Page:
Final Rule on ACOs encourages EHR adoption but eliminates “meaningful use” requirement

The Centers for Medicare and Medicaid Services (CMS) announced today, October 20, 2011, that the use of certified electronic health records (EHRs) will be the highest-weighted quality measure for an Accountable Care Organization (ACO) under the new Medicare Shared Savings Program.

ACOs are designed to encourage primary care doctors, specialists, hospitals, and other health care providers to coordinate their care. The CMS Final Rule on ACOs bases the amount of shared savings that an ACO may receive for its performance on four domains of quality: 1) quality standards on patient experience; 2) care coordination and patient safety; 3) preventive health; and 4) at-risk populations.  To earn shared savings the first performance year, providers must report across all four domains of quality, which include a total of 33 quality measures.  Providers will begin to share in savings based on how well they perform on 23 of the 33 quality measures in the second performance year and on 32 of the 33 measures in the third performance year.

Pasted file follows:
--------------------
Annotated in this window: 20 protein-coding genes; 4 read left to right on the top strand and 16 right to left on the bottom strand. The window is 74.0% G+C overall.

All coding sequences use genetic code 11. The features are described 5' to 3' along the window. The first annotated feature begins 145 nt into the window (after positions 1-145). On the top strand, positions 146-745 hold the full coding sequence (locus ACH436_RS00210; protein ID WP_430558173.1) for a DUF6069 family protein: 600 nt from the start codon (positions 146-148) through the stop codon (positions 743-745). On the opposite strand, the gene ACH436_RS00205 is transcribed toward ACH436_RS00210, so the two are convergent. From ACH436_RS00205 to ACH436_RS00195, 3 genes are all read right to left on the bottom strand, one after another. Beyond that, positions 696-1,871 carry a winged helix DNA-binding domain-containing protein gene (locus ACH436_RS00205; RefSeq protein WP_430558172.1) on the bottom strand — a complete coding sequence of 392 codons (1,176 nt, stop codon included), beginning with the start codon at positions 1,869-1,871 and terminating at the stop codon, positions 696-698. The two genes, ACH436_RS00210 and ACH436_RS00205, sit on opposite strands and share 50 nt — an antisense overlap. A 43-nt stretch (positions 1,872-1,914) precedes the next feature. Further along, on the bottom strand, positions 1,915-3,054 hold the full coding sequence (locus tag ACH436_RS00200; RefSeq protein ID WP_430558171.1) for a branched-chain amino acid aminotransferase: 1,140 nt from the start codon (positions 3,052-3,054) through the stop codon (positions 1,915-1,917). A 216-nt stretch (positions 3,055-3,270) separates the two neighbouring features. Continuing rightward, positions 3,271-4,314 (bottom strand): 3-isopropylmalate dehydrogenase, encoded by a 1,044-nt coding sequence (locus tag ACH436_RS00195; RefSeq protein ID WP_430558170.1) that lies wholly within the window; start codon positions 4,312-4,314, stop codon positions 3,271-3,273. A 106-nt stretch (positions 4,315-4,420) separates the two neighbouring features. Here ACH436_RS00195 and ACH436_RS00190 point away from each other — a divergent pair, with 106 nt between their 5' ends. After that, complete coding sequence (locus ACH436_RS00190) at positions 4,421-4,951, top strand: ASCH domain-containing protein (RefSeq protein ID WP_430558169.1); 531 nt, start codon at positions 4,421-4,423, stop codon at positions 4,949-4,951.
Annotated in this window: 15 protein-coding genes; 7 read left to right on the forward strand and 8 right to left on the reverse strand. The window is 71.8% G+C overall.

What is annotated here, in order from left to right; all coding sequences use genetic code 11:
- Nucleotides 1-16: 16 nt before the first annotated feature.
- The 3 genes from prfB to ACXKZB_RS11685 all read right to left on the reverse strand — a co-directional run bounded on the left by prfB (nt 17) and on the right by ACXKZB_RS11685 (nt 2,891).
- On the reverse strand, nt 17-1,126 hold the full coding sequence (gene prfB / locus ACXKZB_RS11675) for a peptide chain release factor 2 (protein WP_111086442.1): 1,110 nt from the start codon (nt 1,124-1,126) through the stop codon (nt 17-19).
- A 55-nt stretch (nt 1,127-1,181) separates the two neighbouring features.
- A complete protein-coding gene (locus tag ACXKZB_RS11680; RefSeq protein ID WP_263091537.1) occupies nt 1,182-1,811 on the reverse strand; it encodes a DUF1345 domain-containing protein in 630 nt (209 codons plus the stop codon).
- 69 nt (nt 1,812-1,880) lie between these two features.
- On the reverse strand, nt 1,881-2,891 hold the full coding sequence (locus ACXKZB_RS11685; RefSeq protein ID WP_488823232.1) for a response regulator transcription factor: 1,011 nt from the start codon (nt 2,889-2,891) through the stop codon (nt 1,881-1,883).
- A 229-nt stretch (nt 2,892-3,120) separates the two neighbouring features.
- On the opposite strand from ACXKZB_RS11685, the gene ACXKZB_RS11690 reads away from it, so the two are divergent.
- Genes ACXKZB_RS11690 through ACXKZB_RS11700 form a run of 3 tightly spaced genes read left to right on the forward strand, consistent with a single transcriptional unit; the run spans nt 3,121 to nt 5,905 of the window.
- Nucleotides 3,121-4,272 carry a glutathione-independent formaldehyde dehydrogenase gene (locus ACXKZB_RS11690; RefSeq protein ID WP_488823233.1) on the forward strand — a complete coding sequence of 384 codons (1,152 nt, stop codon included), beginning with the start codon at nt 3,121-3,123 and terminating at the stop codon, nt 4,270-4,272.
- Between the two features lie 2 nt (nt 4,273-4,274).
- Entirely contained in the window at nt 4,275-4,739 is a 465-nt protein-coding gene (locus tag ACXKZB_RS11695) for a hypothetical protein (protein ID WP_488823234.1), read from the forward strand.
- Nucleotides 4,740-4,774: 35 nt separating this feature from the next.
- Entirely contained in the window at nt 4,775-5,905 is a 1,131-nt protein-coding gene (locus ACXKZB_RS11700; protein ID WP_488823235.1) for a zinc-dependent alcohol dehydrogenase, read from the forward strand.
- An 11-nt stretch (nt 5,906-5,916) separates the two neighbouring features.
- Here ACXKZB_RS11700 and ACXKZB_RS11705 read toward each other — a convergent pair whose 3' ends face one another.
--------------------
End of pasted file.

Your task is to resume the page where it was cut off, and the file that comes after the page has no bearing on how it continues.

Measure 20 of the 33 quality measures requires ACOs to report the percentage of primary care providers (PCPs) who successfully qualify for an EHR Incentive Program payment.  CMS expanded the scope of PCPs who can be counted in this measure by eliminating the requirement that the PCP be a “meaningful EHR user” as defined in 42 C.F.R. § 495.4 of the Health Information Technology for Economic and Clinical Health (HITECH) Act of 2009.  CMS stated that it “decided to . . . expand [measure 20] to include any PCP who successfully qualifies for an EHR Incentive Program incentive rather than only including those deemed meaningful users.”

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